Because the market is so saturated, many travel photographers are getting more and more creative about how they make money. Some travel photographers are turning their travels into photo walks and workshop opportunities. Others are creating a travel blog or vlog and making money that way. Let’s explore both those ideas a little more fully.

Teach Photography Workshops

A big complaint among professional photographers is that these days “everyone is a photographer.”

Wedding photographers are frustrated by photography students with entry-level cameras offering $500 wedding photos. Portrait photographers are frustrated by people who think they can do their own Christmas portraits on their iPhone.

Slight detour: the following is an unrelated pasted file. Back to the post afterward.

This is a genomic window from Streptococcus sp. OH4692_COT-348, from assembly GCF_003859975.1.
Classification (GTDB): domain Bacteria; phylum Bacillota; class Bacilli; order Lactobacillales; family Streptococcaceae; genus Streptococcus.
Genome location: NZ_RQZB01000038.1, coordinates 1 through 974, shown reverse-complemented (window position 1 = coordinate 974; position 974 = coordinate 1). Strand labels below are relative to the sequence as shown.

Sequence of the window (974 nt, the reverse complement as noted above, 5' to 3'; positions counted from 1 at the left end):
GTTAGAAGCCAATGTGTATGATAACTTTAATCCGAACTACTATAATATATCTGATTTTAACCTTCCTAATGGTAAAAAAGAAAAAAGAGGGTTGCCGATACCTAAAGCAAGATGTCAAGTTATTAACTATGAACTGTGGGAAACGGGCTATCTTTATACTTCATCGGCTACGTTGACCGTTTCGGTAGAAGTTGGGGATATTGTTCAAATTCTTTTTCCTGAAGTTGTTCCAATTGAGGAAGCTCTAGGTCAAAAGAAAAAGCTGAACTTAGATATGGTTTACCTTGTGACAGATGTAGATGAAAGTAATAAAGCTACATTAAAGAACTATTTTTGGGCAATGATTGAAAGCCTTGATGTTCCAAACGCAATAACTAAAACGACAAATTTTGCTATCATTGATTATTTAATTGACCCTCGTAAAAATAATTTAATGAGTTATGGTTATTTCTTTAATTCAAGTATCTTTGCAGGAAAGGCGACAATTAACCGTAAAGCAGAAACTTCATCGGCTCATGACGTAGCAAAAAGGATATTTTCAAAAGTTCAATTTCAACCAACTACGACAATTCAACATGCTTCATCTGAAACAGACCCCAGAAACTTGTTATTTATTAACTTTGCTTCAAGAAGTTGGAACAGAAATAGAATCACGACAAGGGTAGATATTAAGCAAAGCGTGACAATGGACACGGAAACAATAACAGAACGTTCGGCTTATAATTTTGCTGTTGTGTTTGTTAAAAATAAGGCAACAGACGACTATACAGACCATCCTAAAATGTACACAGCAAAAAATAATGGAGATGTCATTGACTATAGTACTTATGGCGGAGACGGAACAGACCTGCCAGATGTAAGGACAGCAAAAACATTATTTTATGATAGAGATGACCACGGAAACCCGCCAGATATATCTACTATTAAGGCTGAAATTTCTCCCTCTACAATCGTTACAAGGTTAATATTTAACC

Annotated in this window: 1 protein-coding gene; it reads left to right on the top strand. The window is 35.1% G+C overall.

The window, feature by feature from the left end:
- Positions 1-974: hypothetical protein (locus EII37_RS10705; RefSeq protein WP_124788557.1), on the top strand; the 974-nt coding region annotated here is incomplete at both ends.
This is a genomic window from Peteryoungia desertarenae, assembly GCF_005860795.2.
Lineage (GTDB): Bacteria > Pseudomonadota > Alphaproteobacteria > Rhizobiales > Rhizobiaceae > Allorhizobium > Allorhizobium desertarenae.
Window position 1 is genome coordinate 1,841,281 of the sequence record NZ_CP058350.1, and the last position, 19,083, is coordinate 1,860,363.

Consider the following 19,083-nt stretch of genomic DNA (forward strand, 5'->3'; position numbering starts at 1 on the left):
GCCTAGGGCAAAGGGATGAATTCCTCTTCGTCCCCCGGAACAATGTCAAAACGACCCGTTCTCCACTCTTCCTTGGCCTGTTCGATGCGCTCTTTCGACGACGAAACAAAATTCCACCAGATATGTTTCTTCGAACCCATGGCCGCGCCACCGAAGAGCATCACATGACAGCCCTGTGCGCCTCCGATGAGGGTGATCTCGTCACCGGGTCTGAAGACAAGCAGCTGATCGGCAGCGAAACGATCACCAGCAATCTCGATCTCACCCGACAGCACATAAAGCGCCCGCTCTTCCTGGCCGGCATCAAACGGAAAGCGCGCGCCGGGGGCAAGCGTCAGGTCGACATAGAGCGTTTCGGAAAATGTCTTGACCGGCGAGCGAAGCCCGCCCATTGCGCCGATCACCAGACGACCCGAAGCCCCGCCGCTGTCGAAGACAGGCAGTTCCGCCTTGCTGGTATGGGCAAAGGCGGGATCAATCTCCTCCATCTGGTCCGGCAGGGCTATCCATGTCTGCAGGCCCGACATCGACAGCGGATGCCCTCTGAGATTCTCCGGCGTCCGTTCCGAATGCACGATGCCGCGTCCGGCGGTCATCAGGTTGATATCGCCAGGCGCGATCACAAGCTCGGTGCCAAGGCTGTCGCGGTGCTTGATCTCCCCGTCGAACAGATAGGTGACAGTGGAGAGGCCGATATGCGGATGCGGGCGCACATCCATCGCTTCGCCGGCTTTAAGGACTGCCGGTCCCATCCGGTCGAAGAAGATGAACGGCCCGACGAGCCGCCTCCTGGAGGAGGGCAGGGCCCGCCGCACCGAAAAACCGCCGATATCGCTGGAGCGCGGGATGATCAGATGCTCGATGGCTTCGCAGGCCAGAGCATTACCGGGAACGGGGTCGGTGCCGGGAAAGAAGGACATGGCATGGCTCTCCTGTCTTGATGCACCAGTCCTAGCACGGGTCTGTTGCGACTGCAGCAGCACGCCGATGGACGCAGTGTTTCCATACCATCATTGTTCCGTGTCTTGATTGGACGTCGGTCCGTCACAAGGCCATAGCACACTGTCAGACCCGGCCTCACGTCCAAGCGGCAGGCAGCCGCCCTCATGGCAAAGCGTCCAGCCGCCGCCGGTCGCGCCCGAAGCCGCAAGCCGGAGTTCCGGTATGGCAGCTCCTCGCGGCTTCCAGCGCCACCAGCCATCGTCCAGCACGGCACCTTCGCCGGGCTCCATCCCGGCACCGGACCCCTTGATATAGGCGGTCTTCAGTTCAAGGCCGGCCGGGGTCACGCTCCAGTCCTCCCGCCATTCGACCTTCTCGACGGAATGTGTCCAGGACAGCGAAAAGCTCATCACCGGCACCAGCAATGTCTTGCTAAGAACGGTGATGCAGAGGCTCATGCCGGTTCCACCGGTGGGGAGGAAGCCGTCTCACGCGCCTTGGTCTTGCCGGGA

We get it, running a photography business is expensive. Many photographers spend half their time justifying their prices yet they’re barely making enough to pay business expenses and make a modest living.

Why not avoid complaining about it and capitalize upon it?

If “everyone is a photographer” then everyone is a potential customer. It takes more than a good camera to make great photos and people know that. Even without a trained eye, they can tell that something is lacking in those cheap wedding and DIY Christmas photos.

What they don’t know is what. You can teach them what’s missing and how to fill it in — and earn money while doing it.

If you’re a travel photographer (or an aspiring one) you can fund your travels and even earn extra money by holding photo walks and workshops in different locations.